A common pathophysiological hallmark of tumours is a perturbation in pH dynamics26. Oncogene-mediated elevation of cytoplasmic pH by constitutive activation of NHE1 and ensuing extracellular acidification have long been recognized as an early step in neoplastic transformation driven by ras and c-mos27,28. In contrast, the role of endosomal pH modulation in oncogenesis has not been studied, although there is emerging evidence implicating organellar Na+/H+ exchangers in various cancers. In hypermutated colorectal tumours, SLC9A9, the gene encoding NHE9, was found to be among the most frequently mutated targets along with ACVR2A, APC, TGFBR2, MSH3, MSH6 and TCF7L2 (ref. 29). Consistent with this finding, a genome-wide scan for colorectal cancer susceptibility identified linkage to chromosome 3q, with SLC9A9 being one of the candidate genes30. Furthermore, a genome-wide case–control study of ESCC including 300 ESCC cases and 300 matched controls discovered significant associations of single-nucleotide polymorphisms in SLC9A9 with ESCC risk31. The link between NHE9 and ESCC is strengthened by a recent study demonstrating that patients with ESCC with NHE9 downregulation (>2-fold) showed complete response to neoadjuvant chemo-radiotherapy17. Despite these clinical and genetic links, the molecular role of NHE9 in carcinogenesis was previously unknown. There has been one report showing that ectopic expression of NHE7, a closely related isoform of NHE9 that localizes to the trans-Golgi network, increased tumorigenicity in a breast cancer cell line32. Although the underlying mechanisms were not investigated, the study showed that whereas tumour invasion was enhanced by both NHE1 and NHE7, only NHE7 could promote anchorage-independent growth and cell adhesion.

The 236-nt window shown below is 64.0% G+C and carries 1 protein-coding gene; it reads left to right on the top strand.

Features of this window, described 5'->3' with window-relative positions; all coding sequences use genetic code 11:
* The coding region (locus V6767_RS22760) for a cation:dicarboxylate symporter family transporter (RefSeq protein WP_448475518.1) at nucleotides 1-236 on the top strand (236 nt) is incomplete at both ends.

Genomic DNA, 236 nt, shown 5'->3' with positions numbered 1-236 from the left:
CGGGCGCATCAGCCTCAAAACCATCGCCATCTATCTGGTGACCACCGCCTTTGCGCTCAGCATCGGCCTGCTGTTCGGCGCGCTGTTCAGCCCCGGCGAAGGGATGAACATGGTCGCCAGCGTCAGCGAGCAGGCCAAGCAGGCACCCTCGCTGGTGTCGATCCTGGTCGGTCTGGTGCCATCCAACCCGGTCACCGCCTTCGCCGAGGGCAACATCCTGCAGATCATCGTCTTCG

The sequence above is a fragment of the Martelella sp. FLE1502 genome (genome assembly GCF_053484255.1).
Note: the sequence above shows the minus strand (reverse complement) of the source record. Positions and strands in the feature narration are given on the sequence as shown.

There is new evidence from model organisms as well as mammalian cells that luminal pH in the secretory-endosomal pathway is set by a balance of proton pump and leak, and is critical for normal vesicle trafficking (Fig. 8a)33,34,35. Although the importance of the H+ pumping V-ATPase is firmly established, we are only beginning to appreciate the complementary role of eNHE as a H+ leak pathway for the precise tuning of luminal pH. Pathophysiological elevation or loss of NHE9 activity is associated with glioblastoma (this study) or autism6,7, as a consequence of excessive luminal alkalization and acidification, respectively (Fig. 8a). Early endosomes transit through a series of increasingly acidic compartments, culminating with delivery and degradation of cargo at the lysosome (Fig. 8b, left panel). Luminal pH affects the fate of cargo, both by modulating acid-activated hydrolases and by directing vesicle traffic through one of the several routes. Thus, premature activation of vacuolar acid hydrolases in the yeast mutant lacking the eNHE orthologue, NHX1, results in degradation of chaperone protein VPS10 in the prevacuolar compartment and missorting of cargo to the extracellular medium36. Similarly, enhanced turnover of EGFR resulting from silencing or inhibition of NHE9 may be due to acidification of the endolysosomal system and activation of acid hydrolases. On the other hand, receptors may escape degradation by recycling back to the plasma membrane instead of being sorted to the late endosome/lysosome (Fig. 8b; right panel). We show that elevated levels of plasma membrane receptors seen in NHE9-overexpressing GBM cells greatly enhance Alexa Fluor-labelled transferrin uptake by TfnR-mediated endocytosis and downstream signalling from EGFR.